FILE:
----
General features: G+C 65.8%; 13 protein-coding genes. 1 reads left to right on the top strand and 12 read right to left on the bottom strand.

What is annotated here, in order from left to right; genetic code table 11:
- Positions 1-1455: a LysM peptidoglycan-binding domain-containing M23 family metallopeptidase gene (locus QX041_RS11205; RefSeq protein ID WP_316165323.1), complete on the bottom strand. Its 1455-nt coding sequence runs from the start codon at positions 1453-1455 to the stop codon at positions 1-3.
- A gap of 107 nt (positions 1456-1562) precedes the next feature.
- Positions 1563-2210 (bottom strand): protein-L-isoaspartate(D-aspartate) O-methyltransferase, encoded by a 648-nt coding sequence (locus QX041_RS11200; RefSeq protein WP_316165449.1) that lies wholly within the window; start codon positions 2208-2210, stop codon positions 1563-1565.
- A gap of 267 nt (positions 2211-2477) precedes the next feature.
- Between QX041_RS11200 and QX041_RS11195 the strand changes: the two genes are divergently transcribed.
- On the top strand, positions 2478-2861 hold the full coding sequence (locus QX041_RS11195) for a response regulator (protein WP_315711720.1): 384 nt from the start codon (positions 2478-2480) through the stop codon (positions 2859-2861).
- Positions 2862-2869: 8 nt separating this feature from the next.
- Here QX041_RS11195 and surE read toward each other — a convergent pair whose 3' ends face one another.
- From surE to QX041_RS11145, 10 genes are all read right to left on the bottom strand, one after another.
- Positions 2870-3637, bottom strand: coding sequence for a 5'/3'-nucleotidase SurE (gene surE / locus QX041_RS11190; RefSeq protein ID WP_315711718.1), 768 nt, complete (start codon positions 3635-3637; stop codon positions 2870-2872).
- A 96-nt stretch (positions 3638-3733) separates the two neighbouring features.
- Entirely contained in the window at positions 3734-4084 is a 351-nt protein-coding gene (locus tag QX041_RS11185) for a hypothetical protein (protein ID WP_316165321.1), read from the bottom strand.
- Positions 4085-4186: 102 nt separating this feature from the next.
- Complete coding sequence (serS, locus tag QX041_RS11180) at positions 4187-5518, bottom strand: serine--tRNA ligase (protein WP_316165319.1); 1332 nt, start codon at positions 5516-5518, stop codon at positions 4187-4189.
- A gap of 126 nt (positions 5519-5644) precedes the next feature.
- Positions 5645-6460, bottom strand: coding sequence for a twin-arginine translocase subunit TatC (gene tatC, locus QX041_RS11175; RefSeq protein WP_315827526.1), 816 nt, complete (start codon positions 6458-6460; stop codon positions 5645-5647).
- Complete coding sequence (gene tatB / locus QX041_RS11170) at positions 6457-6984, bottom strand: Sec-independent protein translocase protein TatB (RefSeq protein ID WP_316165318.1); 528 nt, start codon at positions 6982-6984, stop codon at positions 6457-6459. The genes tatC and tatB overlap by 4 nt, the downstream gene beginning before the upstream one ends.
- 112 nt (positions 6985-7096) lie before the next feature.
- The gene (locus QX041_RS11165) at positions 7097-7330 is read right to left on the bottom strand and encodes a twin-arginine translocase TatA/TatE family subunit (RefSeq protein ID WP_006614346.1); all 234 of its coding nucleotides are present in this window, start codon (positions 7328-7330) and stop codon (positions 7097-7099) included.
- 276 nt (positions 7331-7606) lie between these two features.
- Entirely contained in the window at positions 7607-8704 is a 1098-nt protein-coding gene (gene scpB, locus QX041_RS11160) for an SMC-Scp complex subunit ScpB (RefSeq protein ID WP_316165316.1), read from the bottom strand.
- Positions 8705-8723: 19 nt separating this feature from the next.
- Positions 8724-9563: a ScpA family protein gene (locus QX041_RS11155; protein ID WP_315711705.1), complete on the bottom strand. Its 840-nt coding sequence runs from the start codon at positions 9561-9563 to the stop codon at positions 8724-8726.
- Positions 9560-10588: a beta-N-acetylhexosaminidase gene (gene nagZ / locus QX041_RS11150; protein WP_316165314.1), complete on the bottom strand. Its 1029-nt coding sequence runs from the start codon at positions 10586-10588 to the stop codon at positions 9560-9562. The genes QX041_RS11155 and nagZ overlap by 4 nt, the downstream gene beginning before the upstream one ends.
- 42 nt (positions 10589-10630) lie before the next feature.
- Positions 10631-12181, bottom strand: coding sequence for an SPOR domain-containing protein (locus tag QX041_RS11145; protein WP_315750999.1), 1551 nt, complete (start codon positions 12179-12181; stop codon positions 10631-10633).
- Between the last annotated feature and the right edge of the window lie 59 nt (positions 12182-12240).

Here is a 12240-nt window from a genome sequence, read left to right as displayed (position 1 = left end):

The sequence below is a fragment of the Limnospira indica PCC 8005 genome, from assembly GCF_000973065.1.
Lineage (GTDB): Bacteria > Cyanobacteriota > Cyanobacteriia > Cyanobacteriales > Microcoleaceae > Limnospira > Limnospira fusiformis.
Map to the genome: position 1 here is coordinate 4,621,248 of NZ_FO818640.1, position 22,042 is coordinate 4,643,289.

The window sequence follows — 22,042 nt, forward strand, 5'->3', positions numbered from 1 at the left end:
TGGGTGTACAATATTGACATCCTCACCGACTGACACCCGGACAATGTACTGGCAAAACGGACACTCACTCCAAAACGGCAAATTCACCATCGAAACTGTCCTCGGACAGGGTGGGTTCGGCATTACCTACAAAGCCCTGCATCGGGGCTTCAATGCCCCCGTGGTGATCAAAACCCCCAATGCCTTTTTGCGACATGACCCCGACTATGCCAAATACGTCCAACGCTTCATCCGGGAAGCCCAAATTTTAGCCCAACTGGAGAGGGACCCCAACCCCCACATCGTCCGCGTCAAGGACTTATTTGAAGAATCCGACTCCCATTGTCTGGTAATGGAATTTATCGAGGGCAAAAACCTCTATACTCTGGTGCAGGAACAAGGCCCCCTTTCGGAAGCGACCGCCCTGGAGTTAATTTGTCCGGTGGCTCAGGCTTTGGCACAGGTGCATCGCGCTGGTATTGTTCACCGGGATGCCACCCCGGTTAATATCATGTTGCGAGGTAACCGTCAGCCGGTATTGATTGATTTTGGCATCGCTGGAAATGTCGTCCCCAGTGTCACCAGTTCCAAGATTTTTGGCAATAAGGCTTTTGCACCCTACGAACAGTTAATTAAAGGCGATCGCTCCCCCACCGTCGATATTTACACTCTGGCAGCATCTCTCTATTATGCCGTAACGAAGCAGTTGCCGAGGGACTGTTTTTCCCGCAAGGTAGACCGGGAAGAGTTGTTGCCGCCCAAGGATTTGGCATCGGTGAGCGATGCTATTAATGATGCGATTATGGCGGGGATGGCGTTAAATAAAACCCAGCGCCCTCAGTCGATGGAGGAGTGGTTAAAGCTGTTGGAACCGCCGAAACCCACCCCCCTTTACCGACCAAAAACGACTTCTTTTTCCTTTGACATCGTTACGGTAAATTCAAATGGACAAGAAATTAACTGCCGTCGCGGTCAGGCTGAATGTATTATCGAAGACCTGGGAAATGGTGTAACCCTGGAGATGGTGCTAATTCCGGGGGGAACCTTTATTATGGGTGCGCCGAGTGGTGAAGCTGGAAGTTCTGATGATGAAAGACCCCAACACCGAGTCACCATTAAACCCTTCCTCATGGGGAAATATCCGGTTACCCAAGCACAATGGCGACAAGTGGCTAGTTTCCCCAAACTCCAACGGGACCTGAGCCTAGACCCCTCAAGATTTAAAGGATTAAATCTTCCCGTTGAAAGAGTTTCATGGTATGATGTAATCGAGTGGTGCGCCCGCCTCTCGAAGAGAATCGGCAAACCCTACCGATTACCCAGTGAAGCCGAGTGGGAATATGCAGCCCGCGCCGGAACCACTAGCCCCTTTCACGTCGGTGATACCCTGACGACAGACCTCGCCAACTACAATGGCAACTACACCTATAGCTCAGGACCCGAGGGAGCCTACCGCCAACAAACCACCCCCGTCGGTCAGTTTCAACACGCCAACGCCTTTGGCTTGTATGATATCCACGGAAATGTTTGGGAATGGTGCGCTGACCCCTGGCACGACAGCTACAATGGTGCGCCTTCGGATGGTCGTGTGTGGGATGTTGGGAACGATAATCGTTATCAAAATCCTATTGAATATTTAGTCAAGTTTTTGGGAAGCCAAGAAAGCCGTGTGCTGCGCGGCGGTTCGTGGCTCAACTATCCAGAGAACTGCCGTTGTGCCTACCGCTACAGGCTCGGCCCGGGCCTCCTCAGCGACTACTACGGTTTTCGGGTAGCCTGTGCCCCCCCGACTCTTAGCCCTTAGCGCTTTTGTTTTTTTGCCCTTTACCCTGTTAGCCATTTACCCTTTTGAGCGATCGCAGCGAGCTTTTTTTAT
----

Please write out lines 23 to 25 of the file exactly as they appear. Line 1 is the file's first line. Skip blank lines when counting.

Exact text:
- Entirely contained in the window at positions 7607-8704 is a 1098-nt protein-coding gene (gene scpB, locus QX041_RS11160) for an SMC-Scp complex subunit ScpB (RefSeq protein ID WP_316165316.1), read from the bottom strand.
- Positions 8705-8723: 19 nt separating this feature from the next.
- Positions 8724-9563: a ScpA family protein gene (locus QX041_RS11155; protein ID WP_315711705.1), complete on the bottom strand. Its 840-nt coding sequence runs from the start codon at positions 9561-9563 to the stop codon at positions 8724-8726.